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Measure 114 remains in legal limbo; state police plan to release temporary rules

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Pixabay

Measure 114 was approved by voters in November by a slim margin. The law would ban magazines capable of holding more than 10 rounds, require a permit to purchase a firearm, and require a background check to be completed before a firearm can be transferred or sold.

The day before new voter-passed gun laws were set to go into effect, their fate remains in legal limbo. The administrative rules guiding the implementation of Measure 114, if it is allowed to go forward, are also being wrapped up at the last minute.

Harney County Circuit Court Judge Robert Raschio issued a temporary restraining order on Tuesday, blocking Measure 114 from going into effect on Dec. 8. Less than 24 hours later, the Oregon Department of Justice filed an appeal to the state Supreme Court saying Raschio committed fundamental errors and requesting an immediate review of his decision.

The state’s filing argues that Oregon’s constitution “protects weapons commonly used for self-defense in 1859 and, as to those, allows restrictions that reasonably relate to public safety.”

“Measure 114 easily satisfies those constitutional standards,” the filing says, before asking the Supreme Court to vacate Raschio’s ruling.

Measure 114 was approved by voters in November by a slim margin. The law would ban magazines capable of holding more than 10 rounds, require a permit to purchase a firearm, and require a background check to be completed before a firearm can be transferred or sold.

A federal judge ruled on Tuesday on a lawsuit claiming the provisions violated the Second Amendment of the U.S. Constitution. In that ruling, which she applied to three other lawsuits challenging Measure 114, U.S. District Court Judge Karin Immergut declined to issue a temporary restraining order and said the law could take effect while a more in-depth hearing moved forward.

The plaintiffs in one of those cases — three sheriffs, two gun store owners and the gun rights group Oregon Firearms Federation — filed an appeal Wednesday with the Ninth Circuit Court of Appeals.

Raschio’s ruling on Tuesday found the law would violate the state constitution and blocked it from taking effect. Its fate, for the moment, lies with the Oregon Supreme Court.

Oregon State Police Superintendent Terri Davie said Wednesday her agency is aware of the changing legal landscape and is moving forward, finalizing temporary rules to implement Measure 114 if and when it is allowed to take effect.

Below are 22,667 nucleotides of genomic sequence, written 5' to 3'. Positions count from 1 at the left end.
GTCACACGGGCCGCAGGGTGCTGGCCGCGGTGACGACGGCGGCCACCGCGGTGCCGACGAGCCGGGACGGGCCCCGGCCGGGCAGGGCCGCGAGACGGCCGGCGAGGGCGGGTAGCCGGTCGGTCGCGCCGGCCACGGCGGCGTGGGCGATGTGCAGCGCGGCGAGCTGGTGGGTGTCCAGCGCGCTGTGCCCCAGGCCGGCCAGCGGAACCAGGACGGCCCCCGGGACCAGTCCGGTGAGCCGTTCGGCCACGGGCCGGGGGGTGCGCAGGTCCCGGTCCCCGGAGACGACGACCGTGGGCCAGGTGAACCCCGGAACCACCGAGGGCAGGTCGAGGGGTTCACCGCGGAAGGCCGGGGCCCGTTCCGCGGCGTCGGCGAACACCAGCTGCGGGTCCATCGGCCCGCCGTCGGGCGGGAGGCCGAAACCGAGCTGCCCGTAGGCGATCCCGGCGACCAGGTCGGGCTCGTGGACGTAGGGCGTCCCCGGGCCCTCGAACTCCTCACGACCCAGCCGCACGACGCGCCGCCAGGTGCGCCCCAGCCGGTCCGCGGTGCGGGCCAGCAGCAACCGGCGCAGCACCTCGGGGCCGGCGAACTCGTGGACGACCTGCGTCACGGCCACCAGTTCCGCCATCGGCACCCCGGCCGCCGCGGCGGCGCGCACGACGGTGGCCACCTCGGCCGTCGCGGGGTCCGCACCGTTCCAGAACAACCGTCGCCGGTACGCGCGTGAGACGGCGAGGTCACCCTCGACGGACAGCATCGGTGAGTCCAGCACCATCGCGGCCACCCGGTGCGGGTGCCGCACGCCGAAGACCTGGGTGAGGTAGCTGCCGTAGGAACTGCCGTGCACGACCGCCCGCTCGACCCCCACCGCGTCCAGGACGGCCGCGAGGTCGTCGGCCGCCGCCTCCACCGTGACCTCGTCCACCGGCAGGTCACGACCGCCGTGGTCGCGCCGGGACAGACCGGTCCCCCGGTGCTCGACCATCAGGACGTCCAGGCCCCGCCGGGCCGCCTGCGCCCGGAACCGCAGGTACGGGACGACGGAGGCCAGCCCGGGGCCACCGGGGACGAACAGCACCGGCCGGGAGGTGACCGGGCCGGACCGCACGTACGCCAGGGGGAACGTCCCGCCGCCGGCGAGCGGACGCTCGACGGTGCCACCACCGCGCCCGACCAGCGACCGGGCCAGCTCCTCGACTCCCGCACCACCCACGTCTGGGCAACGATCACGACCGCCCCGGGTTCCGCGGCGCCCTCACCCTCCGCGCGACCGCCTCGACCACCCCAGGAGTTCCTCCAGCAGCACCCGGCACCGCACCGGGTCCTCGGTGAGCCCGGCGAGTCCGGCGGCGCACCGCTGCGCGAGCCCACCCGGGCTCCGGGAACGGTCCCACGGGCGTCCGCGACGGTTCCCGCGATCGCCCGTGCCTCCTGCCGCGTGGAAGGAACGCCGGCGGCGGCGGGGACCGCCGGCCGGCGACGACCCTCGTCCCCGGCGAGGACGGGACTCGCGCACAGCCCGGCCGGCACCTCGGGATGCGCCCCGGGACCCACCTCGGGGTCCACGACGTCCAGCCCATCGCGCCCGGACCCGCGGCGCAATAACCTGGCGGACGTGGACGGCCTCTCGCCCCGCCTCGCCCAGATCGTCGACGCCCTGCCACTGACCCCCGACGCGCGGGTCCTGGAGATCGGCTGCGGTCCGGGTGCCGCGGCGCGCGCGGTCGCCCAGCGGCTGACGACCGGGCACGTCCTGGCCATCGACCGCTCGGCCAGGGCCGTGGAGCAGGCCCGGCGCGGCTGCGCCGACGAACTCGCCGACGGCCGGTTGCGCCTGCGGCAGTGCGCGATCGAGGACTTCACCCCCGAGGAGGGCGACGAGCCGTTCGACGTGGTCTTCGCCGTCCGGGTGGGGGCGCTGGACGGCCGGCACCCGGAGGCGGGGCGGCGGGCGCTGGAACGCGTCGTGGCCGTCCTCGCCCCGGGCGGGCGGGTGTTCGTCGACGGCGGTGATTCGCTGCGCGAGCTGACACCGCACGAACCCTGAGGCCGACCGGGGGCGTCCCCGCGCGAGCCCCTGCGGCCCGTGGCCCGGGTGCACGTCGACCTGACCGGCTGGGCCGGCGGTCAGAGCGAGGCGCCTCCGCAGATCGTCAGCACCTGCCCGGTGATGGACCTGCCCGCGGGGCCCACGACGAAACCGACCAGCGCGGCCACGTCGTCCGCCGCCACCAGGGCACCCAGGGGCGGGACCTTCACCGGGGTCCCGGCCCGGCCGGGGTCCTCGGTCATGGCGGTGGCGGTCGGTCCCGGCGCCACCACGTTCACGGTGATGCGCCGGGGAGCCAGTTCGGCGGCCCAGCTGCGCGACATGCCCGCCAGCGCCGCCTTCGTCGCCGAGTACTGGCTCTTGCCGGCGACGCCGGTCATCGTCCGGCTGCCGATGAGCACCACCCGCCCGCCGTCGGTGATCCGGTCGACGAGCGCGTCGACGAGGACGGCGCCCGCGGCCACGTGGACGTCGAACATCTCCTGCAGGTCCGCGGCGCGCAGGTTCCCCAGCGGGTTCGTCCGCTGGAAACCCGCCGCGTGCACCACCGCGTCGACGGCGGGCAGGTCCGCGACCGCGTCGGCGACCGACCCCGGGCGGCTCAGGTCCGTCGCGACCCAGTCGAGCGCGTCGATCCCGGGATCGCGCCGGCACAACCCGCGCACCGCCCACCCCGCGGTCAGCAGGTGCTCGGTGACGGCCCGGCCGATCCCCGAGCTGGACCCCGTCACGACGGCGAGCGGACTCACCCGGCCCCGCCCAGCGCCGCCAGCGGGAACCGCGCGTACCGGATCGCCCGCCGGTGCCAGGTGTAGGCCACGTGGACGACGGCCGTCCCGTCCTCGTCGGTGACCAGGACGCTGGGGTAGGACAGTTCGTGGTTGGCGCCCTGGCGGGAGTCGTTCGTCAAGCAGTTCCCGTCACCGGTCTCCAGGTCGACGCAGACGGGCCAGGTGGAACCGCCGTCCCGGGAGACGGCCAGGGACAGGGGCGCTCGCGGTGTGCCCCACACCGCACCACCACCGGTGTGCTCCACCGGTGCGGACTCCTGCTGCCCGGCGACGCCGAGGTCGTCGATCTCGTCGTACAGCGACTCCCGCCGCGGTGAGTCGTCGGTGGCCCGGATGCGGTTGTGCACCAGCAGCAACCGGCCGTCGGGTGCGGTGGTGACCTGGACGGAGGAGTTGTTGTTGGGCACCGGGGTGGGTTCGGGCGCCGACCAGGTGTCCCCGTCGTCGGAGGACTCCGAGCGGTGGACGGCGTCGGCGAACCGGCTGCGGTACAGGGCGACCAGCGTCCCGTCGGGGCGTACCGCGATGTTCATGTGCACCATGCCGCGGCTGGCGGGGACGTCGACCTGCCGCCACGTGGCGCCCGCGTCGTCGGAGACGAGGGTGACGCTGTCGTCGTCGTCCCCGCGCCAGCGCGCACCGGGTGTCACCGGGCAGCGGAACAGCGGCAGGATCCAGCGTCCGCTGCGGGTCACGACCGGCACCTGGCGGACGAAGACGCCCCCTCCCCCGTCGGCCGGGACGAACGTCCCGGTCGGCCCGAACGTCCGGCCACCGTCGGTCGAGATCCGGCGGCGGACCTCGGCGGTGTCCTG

“We are ensuring that our temporary rules are filed,” Davie told members of the Senate Judiciary Committee. “The form will go live tomorrow and we’ll ensure that it is available if somebody chooses to voluntarily work on going forward on a permit-to-purchase if they choose to go that route.”

Davie said Oregon State Police have been working with sheriffs and police chiefs to develop new training modules required to get a permit, covering safe storage and the impact of suicide. They are also drafting procedures for the requirement that a permit applicant demonstrate in-person their ability to safely load, unload, fire and store a firearm.

“One of the requirements of the ballot measure is that law enforcement certifies the vendor that provides that [training],” Davie said, “and that part is not set up.”

She said the state police website will be updated on Wednesday with more information on the permit application process. But she added the temporary rules they are drafting are just intended to get the measure implemented. A state police commander speaking alongside Davie said there will be a more involved permanent rulemaking process in the future, with an advisory committee and public hearings.

Copyright 2022 Oregon Public Broadcasting. To see more, visit Oregon Public Broadcasting.

Jonathan Levinson is a multimedia reporter and producer for Oregon Public Broadcasting. He’s the Audion Fellow covering Guns & America.